He would say Mass, hear confessions and anoint the dying.  But I would do all the preaching, all the sacramental preparations, paper work and baptisms. 

So we lived together for three months until I was ordained a priest in September and Father Ferdy could go back to the Friary.  During those three months, he stayed in the one and only bedroom in the rectory and I slept on a futon (Japanese floor mattress) in an office.  But the combination of living with Father Ferdy and working in a parish where Chamorro was still spoken a lot helped improve my Chamorro.

We got along splendidly, except in one small matter, which wasn't really a sore point between us at all, just a difference.  After the Sunday Masses, I would remain at the front door of the church to greet the people while Father Ferdy would immediately return to the sacristy to divest and go to the rectory.  Someone asked him why he didn't greet the people and his reply was, "That's a Protestant thing!"  I think he was just shy.

In his room at the Friary, Father Ferdy would sit at his desk reading and listen to one of about 30 cassette tapes of Japanese music from the 1940s and 50s.  In the refectory (dining room) where we had a common TV that we all had to share, if no one else was around, Father Ferdy would watch Japanese drama shows or sumo wrestling.

When I was director of postulants, Father Ferdy was always a good source of information on the things those young ones would do thinking I would never find out.  Once, two of them got into an argument and one of them hit the screen door, tearing it.  About a half hour later Father Ferdy saw me and said to me in Chamorro, "Hanao ya un check i lalahi-mo."  "Go and check your boys."  "Ha yamak i petta uno."  "One of them broke the door."  I dealt with it later and the guilty party had his allowance reduced the next month to pay for the door!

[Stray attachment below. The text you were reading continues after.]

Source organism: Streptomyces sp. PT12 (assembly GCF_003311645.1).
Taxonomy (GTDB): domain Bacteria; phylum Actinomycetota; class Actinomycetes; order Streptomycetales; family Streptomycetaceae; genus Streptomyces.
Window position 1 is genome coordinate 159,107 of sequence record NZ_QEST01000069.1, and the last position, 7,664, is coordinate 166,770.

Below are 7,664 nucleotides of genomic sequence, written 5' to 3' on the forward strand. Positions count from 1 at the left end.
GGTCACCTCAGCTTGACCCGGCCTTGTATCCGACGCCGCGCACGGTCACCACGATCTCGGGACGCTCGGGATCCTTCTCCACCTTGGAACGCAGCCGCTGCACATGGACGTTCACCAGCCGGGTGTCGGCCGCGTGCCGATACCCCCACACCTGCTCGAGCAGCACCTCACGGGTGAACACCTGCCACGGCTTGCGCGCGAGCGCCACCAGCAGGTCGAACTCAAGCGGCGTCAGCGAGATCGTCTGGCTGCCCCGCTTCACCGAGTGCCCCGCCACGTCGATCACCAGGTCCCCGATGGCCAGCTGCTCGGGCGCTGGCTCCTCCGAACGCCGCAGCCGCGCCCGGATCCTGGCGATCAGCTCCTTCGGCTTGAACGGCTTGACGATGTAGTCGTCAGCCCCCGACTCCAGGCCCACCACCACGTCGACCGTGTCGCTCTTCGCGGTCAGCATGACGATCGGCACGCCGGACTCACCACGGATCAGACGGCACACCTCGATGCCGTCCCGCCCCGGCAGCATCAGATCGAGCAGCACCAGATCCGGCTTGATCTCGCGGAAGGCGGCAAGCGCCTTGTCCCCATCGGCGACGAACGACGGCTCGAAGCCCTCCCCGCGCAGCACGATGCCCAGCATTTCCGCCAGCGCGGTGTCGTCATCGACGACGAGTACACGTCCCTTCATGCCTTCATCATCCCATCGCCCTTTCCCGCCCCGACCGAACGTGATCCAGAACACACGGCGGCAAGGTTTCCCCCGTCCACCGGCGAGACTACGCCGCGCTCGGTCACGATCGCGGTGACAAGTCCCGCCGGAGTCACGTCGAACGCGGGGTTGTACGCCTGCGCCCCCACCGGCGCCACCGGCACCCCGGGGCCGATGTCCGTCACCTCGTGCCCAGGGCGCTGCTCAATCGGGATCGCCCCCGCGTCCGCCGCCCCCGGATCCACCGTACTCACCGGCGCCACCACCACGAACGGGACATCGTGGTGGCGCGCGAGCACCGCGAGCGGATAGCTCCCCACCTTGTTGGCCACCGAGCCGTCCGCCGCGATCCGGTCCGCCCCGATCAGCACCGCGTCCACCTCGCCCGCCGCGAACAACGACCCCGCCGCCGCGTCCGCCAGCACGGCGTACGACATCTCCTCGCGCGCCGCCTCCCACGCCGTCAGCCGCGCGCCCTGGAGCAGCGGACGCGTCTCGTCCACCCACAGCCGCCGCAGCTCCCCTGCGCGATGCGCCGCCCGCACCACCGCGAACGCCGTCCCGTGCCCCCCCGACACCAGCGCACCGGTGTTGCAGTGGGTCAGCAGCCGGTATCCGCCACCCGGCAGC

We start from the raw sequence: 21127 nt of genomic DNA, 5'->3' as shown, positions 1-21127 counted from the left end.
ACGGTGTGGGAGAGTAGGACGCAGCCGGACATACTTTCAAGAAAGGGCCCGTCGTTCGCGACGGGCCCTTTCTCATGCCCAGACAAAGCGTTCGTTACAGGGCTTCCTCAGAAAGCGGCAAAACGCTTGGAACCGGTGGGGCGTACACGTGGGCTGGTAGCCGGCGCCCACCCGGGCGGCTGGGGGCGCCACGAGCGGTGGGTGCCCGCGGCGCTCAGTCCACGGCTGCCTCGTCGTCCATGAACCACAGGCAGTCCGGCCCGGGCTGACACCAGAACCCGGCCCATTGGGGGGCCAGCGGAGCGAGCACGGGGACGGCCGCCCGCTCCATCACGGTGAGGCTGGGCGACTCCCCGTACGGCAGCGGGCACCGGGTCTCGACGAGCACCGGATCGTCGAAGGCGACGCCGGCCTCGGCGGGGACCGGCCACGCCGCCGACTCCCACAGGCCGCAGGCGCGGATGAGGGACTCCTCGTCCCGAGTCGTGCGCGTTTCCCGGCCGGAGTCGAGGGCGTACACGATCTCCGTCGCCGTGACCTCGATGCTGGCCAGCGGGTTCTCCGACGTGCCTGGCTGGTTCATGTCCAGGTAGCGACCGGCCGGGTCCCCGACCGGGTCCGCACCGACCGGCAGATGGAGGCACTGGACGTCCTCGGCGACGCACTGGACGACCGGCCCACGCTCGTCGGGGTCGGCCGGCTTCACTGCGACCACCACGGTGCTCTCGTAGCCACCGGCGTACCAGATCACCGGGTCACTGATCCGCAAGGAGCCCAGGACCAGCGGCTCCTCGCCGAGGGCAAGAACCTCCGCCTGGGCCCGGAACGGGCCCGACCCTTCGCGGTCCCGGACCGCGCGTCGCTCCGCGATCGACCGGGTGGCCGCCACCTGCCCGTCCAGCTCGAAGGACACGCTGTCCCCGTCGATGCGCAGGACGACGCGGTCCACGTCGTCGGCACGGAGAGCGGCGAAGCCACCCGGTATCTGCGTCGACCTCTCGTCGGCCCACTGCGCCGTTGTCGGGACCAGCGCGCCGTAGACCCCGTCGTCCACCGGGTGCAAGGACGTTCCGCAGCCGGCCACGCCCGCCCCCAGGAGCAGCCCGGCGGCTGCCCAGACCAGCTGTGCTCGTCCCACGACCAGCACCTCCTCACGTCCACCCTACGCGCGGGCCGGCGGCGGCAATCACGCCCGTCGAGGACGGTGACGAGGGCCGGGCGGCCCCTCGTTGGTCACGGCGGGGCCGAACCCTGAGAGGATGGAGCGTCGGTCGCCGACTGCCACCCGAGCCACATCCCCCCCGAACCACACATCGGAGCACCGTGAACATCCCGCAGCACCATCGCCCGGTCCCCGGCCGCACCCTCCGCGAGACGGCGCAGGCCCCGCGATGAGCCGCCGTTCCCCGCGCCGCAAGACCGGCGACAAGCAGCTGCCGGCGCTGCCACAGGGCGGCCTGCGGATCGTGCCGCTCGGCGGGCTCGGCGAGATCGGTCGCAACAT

One funny incident I will never forget about Father Ferdy is the time they buried his mother.  He was a priest and she was in her 90s.  I attended the funeral in Saipan.  He was at the grave site, reciting the prayers in Chamorro.  But, old school as he was, he said them almost as if plain chanting.  His sisters (in their 50s and 60s) got very emotional and started to cry and moan loudly, so loud they drowned out Father Ferdy, who, as if his scolding was part of the ritual, chanted, "Famatkilo pachot-miyo" which literally means, "Shut your mouths!"  That he would scold his emotional sisters and do it as if he were simply chanting one of the ritual prayers was just precious.


Sometime in 1996, he was diagnosed with cancer.  It was suggested he go seek treatment in Hawaii, where we have Capuchin parishes.  But he didn't want to go alone, and he wanted someone who could speak Chamorro to translate for him if he didn't understand everything the doctor said.  He asked Father Jose Villagomez to go with him.

They stayed at an old plantation house on the parish property at Saint Elizabeth Church in Aiea, which we ran at the time.  Many of his relatives moved to Hawaii to be with him.  When he was down for the count, family were there around the clock.  His cancer progressed; he was in pain and then on pain killers that knocked him out, and then he passed away on January 8, 1997 at the age of 72.